Studies In Folk-song And Popular Poetry

An Extensive Investigation Into The Sources And Inspiration Of National Folk Song

Home Main Menu Singing & Playing Order & Order Info Support Search Voucher Codes



Share page  Visit Us On FB

Previous Contents Next
116           LADY NAIRNE AND HER SONGS.
terpreted, means that when she came into the front of the house, she curtsied, and of which the first verse of the imperfect and rather vulgar old song is —
When she cam' ben, she bobbit, When she cam' ben, she bobbit, When she cam' ben she kissed Cockpen And syne denied that she did it.
But no one can doubt that it was the true pic­ture of a character and incident which had given laughter to Carolina Oliphant and her young friends, and had been the joke of the country-side, ere it lilted itself to the rollicking jig. The com­monly printed version of The Laird of Cockpen is injured by the fact that it has two additional verses, contributed by Miss Ferrier, the novelist, which destroy its absolute completeness and perfec­tion of humor as it was written by Lady Nairne.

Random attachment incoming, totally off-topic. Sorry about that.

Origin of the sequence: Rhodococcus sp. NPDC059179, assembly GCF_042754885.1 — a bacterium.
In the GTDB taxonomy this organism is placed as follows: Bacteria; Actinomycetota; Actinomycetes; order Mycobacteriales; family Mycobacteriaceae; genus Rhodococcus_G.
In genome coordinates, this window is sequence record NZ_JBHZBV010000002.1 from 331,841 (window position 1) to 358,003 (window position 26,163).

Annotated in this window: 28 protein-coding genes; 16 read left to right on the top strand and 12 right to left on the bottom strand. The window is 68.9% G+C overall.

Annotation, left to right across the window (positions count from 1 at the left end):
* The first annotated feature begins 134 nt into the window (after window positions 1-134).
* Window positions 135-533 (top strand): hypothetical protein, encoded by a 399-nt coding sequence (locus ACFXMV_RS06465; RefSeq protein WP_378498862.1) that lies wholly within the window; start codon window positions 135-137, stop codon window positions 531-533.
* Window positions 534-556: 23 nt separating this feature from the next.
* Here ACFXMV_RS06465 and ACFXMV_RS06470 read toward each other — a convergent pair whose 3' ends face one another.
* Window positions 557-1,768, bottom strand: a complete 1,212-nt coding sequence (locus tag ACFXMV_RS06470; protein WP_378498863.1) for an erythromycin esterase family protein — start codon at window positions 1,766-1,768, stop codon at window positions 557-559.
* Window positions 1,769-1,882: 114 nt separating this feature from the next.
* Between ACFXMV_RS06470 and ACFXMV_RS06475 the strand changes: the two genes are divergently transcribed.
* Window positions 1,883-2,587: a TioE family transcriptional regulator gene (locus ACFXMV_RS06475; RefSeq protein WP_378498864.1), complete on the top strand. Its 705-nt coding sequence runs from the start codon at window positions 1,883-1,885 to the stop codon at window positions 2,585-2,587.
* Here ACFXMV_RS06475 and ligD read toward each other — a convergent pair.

THE LAIRD OF COCKPEN.
The laird of Cockpen, he's proud an' he's great; His mind is taen up wi' things o' the State. He wanted a wife his braw house to keep, But favour wi' wooin' was fasheous to seek.
Down by the dyke-side a lady did dwell, At his table-head he thought she 'd look well, M'Clish's ae daughter o' Claverse-ha'-Lee, A penniless lass wi' a long pedigree.
Previous Contents Next







E-Book - An Annotated Compendium of Old Time American Songs by James Alverson III